Mehta was, obviously, stung by the reluctance of founders and donors of Ashoka University to fight for the liberal values which they ostensibly sought to promote by pooling their resources to establish a world-class educational institute.
Mehta was among those who designed the “vision” of Ashoka University. Yet he forgot that the beast he had mounted—founders and donors—largely comprised players in the financial market. They are notoriously averse, at least in India, to risking their wealth to fight for liberal causes which stand no chance to be monetised and, in fact, can be costly to uphold. The total wealth of these founders-donors of Ashoka runs into billions of rupees.
Very simply put, finance capitalists just do not have the guts to take on the state.
It seems the desire to save Ashoka University’s reputation to provide liberal education prompted Mehta and Arvind Subramanian, another professor who resigned, to issue a joint statement with the management. There was now no reference to why he had become a political liability which could have been a consequence of only what he wrote—and not what he taught at the university. The joint statement now said the two former professors “continue to believe strongly that Ashoka University should embody a liberal vision and commitment to academic freedom and autonomy.” Many were aghast and wondered why Mehta had turned what had been an issue of free speech into one about academic freedom.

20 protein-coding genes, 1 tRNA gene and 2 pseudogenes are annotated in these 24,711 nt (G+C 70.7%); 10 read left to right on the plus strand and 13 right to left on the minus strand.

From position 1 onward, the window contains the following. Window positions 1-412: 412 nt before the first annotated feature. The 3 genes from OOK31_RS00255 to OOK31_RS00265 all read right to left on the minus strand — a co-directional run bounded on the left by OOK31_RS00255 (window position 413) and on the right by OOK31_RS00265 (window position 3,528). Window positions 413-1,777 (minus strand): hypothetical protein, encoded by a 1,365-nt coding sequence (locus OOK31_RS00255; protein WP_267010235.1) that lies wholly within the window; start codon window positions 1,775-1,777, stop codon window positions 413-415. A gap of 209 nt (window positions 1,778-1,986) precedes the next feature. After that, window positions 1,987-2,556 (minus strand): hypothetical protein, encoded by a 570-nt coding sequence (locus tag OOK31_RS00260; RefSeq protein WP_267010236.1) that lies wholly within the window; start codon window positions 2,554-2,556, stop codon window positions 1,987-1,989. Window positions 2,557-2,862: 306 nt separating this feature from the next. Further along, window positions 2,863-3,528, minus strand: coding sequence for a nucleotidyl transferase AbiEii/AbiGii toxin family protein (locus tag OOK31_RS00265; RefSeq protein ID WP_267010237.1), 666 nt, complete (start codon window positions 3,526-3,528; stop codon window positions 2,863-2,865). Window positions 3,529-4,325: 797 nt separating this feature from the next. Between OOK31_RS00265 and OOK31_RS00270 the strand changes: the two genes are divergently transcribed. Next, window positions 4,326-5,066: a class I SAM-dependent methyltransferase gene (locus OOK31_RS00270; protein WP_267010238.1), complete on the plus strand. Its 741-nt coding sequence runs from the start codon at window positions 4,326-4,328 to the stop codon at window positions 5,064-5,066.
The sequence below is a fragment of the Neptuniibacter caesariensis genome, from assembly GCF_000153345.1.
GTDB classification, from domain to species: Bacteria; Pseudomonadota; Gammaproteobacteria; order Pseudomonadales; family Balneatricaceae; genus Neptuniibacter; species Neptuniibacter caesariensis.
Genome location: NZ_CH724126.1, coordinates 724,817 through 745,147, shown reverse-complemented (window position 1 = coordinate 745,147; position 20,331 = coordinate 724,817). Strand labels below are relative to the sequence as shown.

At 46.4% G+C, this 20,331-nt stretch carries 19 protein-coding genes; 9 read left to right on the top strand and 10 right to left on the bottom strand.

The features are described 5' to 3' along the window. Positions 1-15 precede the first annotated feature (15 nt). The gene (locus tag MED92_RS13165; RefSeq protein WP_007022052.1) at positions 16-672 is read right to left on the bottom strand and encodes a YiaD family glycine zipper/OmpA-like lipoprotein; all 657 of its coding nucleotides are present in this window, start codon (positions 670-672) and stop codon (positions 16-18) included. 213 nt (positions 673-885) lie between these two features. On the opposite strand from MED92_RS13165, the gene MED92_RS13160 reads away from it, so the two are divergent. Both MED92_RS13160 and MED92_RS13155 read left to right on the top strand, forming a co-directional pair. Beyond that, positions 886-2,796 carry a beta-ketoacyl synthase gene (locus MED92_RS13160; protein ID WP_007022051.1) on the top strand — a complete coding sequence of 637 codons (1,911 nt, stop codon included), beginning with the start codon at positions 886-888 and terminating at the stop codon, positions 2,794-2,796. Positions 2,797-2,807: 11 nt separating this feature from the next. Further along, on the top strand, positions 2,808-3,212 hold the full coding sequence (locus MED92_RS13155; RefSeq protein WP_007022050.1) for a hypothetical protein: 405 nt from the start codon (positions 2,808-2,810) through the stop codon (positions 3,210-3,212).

This was particularly odd as the university’s liberal vision was presumably never imperilled, Ashoka University’s Chancellor, Rudrangshu Mukherjee, had asserted. In his letter to stakeholders, Mukherjee said, “Today, when the Founders are being attacked for trying to compromise and curtail academic autonomy and freedom of expression, I find it necessary as Chancellor…to state unambiguously that the Founders have never interfered with academic freedom…”
What then was Mehta’s resignation all about—freedom of speech or academic autonomy or both? Gurcharan Das, one of the founders, recently wrote that there was no pressure from the government on the university regarding Mehta’s writing. Das said, “Many of the 150 donors of Ashoka, however, were offended by Mehta’s weekly bashing of PM Modi and the state. Not surprising, donors are conservative.”
Das did not define “conservative”, but it would seem the donors do not even share Mehta’s fealty to constitutional values—and the university was worried that the funding for the university would dry up. Das insisted, “Still, no one asked Mehta to resign or stop writing.”
Mehta’s resignation letter shows, however, that the donors and the university’s worries were indeed communicated to him. It was an attempt to have him voluntarily break his pen’s nib, so to speak. The university knows its credentials would be hurt by accepting that it did not stand up for free speech.
To protect the university’s vision, which he helped frame, Mehta seems to have played along. He must have understood by now that if and when Ashoka University’s academic freedom is threatened, it would likely cave in. The reason: Finance capital is not the horse to take to the battlefield to fight for liberal causes, just as the Hindu card cannot be the weapon to vanquish Hindutva.
The author is an independent journalist. The views are personal.